Jon Jagger
jon@jaggersoft.com
Table of Contents 1 2 3 4 5 6 7 8 9 10 11 12 13 14 15 16 17 18 19 20 21 22 23 24 25 Notes DownloadECMA-334 C# Language Specificationpreviousnextprevious at this levelnext at this level 15 Statementsprevious at this levelnext at this level 15.10 The try statement Paragraph 11 The try statement provides a mechanism for catching exceptions that occur during execution of a block. Paragraph 21 Furthermore, the try statement provides the ability to specify a block of code that is always executed when control leaves the try statement. try-statement : try block catch-clauses try block finally-clause try block catch-clauses finally-clause catch-clauses : specific-catch-clauses general-catch-clauseopt specific-catch-clausesopt general-catch-clause specific-catch-clauses : specific-catch-clause specific-catch-clauses specific-catch-clause specific-catch-clause : catch ( class-type identifieropt ) block general-catch-clause : catch block finally-clause : finally block Paragraph 31 There are three possible forms of try statements: Paragraph 41 When a catch clause specifies a class-type, the type must be System.Exception or a type that derives from System.Exception. Paragraph 51 When a catch clause specifies both a class-type and an identifier, an exception variable of the given name and type is declared. 2 The exception variable corresponds to a local variable with a scope that extends over the catch block. 3 During execution of the catch block, the exception variable represents the exception currently being handled. 4 For purposes of definite assignment checking, the exception variable is considered definitely assigned in its entire scope. Paragraph 61 Unless a catch clause includes an exception variable name, it is impossible to access the exception object in the catch block. Paragraph 71 A catch clause that specifies neither an exception type nor an exception variable name is called a general catch clause. 2 A try statement can only have one general catch clause, and if one is present it must be the last catch clause. [Note: Some environments, especially those supporting multiple languages, may support exceptions that are not representable as an object derived from System.Exception, although such an exception could never be generated by C# code. In such an environment, a general catch clause might be used to catch such an exception. Thus, a general catch clause is semantically different from one that specifies the type System.Exception, in that the former may also catch exceptions from other languages. end note] Paragraph 81 In order to locate a handler for an exception, catch clauses are examined in lexical order. 2 A compile-time error occurs if a catch clause specifies a type that is the same as, or is derived from, a type that was specified in an earlier catch clause for the same try. [Note: Without this restriction, it would be possible to write unreachable catch clauses. end note] Paragraph 91 Within a catch block, a throw statement (§15.9.5) with no expression can be used to re-throw the exception that was caught by the catch block. 2 Assignments to an exception variable do not alter the exception that is re-thrown. [Example: In the example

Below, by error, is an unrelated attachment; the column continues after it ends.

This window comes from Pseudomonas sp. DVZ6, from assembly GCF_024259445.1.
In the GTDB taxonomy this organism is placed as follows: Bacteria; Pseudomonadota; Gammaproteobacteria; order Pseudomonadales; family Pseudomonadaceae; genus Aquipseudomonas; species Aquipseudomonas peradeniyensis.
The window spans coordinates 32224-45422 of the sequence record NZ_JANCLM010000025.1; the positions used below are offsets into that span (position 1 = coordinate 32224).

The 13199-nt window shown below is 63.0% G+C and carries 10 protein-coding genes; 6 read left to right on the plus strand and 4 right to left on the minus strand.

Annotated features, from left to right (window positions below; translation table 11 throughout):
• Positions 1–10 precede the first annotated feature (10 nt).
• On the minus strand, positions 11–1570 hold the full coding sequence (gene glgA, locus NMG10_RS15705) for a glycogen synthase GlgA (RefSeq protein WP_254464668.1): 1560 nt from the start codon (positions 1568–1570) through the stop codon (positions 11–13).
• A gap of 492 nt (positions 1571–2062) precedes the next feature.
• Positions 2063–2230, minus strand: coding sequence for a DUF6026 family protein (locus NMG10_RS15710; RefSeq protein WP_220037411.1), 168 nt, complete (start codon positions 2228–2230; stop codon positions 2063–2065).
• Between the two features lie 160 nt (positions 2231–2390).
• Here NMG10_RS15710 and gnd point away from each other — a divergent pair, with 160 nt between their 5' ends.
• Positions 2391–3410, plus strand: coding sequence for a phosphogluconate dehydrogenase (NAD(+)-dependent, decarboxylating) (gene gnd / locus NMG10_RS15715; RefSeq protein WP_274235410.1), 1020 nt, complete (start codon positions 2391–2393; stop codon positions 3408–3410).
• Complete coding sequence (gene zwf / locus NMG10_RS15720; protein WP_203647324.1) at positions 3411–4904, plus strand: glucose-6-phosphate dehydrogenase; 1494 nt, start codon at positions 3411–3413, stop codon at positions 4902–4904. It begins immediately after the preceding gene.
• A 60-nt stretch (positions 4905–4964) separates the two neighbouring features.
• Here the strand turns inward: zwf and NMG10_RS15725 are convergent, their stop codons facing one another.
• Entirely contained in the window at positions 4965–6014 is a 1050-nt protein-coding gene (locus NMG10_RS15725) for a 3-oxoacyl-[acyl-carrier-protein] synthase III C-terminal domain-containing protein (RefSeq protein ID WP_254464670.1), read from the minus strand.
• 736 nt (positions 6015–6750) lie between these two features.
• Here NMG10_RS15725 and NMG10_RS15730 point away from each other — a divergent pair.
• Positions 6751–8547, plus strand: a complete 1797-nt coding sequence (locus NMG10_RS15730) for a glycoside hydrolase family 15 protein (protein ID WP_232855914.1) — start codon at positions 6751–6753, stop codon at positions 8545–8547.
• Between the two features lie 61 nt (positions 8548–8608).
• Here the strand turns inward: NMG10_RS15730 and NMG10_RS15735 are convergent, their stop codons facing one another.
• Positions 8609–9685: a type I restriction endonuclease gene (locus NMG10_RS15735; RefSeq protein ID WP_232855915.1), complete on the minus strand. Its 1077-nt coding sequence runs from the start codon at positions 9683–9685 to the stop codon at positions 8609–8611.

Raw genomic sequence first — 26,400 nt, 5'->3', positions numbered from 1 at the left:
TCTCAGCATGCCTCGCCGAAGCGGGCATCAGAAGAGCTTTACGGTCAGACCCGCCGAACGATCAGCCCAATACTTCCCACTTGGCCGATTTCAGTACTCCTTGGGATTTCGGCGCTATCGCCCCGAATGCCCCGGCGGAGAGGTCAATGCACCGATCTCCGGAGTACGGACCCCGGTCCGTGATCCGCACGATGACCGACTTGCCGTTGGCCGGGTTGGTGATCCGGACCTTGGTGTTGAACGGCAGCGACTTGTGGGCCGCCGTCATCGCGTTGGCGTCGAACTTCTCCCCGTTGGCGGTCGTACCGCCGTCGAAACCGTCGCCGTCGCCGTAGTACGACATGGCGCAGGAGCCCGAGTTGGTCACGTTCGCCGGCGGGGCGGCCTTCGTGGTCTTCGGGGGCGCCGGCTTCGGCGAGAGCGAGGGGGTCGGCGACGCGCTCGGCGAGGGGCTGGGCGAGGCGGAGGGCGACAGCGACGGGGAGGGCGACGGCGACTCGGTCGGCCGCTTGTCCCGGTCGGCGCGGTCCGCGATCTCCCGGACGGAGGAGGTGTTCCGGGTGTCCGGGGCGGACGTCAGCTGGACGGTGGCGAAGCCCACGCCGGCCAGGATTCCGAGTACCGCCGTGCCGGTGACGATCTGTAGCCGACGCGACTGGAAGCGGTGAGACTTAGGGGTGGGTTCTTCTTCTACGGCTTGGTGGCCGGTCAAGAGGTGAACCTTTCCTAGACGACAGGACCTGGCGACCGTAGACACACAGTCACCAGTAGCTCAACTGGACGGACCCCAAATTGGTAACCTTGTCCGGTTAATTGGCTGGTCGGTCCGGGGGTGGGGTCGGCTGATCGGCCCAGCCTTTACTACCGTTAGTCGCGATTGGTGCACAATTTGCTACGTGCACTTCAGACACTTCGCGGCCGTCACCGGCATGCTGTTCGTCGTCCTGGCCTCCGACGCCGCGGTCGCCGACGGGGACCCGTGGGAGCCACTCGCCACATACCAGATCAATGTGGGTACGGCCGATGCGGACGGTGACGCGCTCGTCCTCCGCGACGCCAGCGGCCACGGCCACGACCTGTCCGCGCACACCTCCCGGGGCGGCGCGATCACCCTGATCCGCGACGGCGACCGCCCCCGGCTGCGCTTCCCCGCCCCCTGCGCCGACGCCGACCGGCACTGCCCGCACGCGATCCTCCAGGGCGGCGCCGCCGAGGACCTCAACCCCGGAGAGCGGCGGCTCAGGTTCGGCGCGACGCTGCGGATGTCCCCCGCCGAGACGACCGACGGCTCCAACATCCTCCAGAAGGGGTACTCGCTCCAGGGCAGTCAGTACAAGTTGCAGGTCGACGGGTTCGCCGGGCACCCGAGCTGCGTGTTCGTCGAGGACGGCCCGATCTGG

using System;  
class Test  
{  
   static void F() {  
      try {  
         G();  
      }  
      catch (Exception e) {  
         Console.WriteLine("Exception in F: " + e.Message);  
         e = new Exception("F");  
         throw;        // re-throw  
      }  
   }  
   static void G() {  
      throw new Exception("G");  
   }  
   static void Main() {  
      try {  
         F();  
      }  
      catch (Exception e) {  
         Console.WriteLine("Exception in Main: " + e.Message);  
      }  
   }  
}  
the method F catches an exception, writes some diagnostic information to the console, alters the exception variable, and re-throws the exception. The exception that is re-thrown is the original exception, so the output produced is:
Exception in F: G  
Exception in Main: G  
If the first catch block had thrown e instead of rethrowing the current exception, the output produced would be as follows:
Exception in F: G  
Exception in Main: F  
end example]
Paragraph 101 It is a compile-time error for a break, continue, or goto statement to transfer control out of a finally block. 2 When a break, continue, or goto statement occurs in a finally block, the target of the statement must be within the same finally block, or otherwise a compile-time error occurs. Paragraph 111 It is a compile-time error for a return statement to occur in a finally block. Paragraph 121 A try statement is executed as follows: Paragraph 131 The statements of a finally block are always executed when control leaves a try statement. 2 This is true whether the control transfer occurs as a result of normal execution, as a result of executing a break, continue, goto, or return statement, or as a result of propagating an exception out of the try statement. Paragraph 141 If an exception is thrown during execution of a finally block, the exception is propagated to the next enclosing try statement. 2 If another exception was in the process of being propagated, that exception is lost. 3 The process of propagating an exception is discussed further in the description of the throw statement (§15.9.5). Paragraph 151 The try block of a try statement is reachable if the try statement is reachable. Paragraph 161 A catch block of a try statement is reachable if the try statement is reachable. Paragraph 171 The finally block of a try statement is reachable if the try statement is reachable. Paragraph 181 The end point of a try statement is reachable if both of the following are true:
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